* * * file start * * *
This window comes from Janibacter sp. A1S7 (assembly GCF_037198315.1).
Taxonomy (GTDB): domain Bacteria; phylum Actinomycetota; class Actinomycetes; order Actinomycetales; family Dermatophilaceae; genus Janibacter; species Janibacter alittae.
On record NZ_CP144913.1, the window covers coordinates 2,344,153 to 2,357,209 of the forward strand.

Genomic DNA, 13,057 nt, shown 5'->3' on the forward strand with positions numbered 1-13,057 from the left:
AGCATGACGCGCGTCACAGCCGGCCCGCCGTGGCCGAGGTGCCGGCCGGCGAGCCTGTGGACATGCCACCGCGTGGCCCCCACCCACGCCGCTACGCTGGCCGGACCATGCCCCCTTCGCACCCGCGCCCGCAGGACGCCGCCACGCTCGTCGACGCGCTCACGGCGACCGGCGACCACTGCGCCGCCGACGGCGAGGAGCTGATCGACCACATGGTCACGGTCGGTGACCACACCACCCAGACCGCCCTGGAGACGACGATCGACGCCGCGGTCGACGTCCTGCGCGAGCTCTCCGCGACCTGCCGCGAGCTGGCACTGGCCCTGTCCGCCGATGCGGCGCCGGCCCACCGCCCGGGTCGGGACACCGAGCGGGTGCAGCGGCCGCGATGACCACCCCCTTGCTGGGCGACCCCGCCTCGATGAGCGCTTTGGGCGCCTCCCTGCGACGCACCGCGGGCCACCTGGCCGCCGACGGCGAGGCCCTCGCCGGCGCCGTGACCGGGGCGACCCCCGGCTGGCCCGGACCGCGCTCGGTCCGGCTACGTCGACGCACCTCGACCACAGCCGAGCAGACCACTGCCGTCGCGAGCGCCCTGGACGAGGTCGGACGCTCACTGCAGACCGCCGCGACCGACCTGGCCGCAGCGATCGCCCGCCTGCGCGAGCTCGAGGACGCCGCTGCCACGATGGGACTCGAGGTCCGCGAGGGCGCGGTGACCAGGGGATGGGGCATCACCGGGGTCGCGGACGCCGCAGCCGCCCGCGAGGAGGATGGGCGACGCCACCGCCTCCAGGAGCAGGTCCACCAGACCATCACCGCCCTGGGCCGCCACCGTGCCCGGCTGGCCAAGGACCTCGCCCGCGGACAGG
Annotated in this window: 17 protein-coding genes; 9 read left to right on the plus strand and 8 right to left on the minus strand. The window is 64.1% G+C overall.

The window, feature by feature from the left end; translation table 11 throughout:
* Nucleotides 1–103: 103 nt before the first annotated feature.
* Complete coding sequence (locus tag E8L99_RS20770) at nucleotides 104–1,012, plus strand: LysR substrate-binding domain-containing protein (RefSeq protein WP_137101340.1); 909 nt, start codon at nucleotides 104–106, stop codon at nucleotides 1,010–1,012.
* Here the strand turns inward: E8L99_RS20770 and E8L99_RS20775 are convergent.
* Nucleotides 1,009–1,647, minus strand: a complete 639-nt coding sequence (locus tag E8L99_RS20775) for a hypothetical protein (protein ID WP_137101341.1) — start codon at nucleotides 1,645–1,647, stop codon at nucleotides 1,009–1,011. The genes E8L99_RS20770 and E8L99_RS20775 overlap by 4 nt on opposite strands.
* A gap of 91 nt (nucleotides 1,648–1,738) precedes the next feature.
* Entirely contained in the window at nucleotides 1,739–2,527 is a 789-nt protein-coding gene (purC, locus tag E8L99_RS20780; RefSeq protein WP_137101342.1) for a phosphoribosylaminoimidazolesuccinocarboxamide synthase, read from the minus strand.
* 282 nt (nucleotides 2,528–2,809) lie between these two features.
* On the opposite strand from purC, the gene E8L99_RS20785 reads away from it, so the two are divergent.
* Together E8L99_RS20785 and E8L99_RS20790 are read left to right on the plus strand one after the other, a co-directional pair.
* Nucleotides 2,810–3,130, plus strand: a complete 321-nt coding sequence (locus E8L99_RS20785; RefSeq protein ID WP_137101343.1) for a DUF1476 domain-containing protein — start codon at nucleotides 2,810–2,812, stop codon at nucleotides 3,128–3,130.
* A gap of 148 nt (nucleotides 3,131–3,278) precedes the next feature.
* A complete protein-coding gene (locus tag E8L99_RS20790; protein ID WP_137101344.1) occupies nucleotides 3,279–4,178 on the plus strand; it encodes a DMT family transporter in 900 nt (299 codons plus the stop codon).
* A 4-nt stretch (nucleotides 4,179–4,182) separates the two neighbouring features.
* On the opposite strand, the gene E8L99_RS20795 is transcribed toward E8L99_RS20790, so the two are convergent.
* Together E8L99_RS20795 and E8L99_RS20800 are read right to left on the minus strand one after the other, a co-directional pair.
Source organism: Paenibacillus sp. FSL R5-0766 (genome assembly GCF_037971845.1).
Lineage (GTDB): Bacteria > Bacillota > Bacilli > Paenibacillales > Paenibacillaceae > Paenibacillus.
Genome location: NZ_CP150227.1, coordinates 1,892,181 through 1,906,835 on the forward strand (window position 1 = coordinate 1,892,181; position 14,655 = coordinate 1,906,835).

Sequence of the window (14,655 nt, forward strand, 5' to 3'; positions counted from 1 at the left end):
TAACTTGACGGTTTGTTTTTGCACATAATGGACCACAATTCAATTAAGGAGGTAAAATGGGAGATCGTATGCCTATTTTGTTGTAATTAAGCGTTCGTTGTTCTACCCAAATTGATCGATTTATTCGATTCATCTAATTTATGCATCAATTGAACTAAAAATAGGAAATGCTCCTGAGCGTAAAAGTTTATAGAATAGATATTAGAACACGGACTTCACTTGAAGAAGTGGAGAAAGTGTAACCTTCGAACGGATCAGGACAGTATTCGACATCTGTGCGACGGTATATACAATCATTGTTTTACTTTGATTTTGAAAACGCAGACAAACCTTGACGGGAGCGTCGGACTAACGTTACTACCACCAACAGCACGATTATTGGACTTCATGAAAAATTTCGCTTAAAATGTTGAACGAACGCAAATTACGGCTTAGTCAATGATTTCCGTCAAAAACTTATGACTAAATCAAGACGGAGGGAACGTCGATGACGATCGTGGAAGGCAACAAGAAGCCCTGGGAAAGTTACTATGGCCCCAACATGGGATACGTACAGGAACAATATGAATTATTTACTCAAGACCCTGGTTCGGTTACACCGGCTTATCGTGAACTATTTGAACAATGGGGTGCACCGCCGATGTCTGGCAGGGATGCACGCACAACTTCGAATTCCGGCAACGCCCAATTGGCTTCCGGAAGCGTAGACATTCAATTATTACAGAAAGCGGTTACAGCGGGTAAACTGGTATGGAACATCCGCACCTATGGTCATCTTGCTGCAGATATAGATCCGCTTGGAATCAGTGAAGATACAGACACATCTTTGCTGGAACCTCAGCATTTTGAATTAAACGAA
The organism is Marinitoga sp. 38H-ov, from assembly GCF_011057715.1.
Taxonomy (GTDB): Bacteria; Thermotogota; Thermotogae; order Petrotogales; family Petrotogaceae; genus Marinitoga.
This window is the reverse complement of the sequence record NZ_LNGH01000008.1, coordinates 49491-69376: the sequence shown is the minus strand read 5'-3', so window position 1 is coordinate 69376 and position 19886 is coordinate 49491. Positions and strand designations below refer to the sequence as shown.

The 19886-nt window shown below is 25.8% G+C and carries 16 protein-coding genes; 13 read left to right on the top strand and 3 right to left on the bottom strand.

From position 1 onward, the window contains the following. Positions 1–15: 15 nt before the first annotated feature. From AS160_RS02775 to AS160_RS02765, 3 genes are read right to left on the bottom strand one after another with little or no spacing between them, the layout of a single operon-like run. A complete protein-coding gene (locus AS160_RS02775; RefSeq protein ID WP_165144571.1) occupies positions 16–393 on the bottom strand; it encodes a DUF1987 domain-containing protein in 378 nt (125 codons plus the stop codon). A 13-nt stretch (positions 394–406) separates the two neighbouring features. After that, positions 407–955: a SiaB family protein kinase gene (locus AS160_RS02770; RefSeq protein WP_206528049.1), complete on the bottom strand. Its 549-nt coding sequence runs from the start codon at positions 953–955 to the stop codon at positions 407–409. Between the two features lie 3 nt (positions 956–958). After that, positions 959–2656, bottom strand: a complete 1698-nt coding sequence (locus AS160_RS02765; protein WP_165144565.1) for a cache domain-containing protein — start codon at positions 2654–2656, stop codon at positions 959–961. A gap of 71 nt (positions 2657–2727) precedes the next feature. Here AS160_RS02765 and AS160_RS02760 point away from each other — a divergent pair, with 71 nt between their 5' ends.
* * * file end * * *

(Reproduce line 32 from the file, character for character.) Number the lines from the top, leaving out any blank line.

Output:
From position 1 onward, the window contains the following. Positions 1–15: 15 nt before the first annotated feature. From AS160_RS02775 to AS160_RS02765, 3 genes are read right to left on the bottom strand one after another with little or no spacing between them, the layout of a single operon-like run. A complete protein-coding gene (locus AS160_RS02775; RefSeq protein ID WP_165144571.1) occupies positions 16–393 on the bottom strand; it encodes a DUF1987 domain-containing protein in 378 nt (125 codons plus the stop codon). A 13-nt stretch (positions 394–406) separates the two neighbouring features. After that, positions 407–955: a SiaB family protein kinase gene (locus AS160_RS02770; RefSeq protein WP_206528049.1), complete on the bottom strand. Its 549-nt coding sequence runs from the start codon at positions 953–955 to the stop codon at positions 407–409. Between the two features lie 3 nt (positions 956–958). After that, positions 959–2656, bottom strand: a complete 1698-nt coding sequence (locus AS160_RS02765; protein WP_165144565.1) for a cache domain-containing protein — start codon at positions 2654–2656, stop codon at positions 959–961. A gap of 71 nt (positions 2657–2727) precedes the next feature. Here AS160_RS02765 and AS160_RS02760 point away from each other — a divergent pair, with 71 nt between their 5' ends.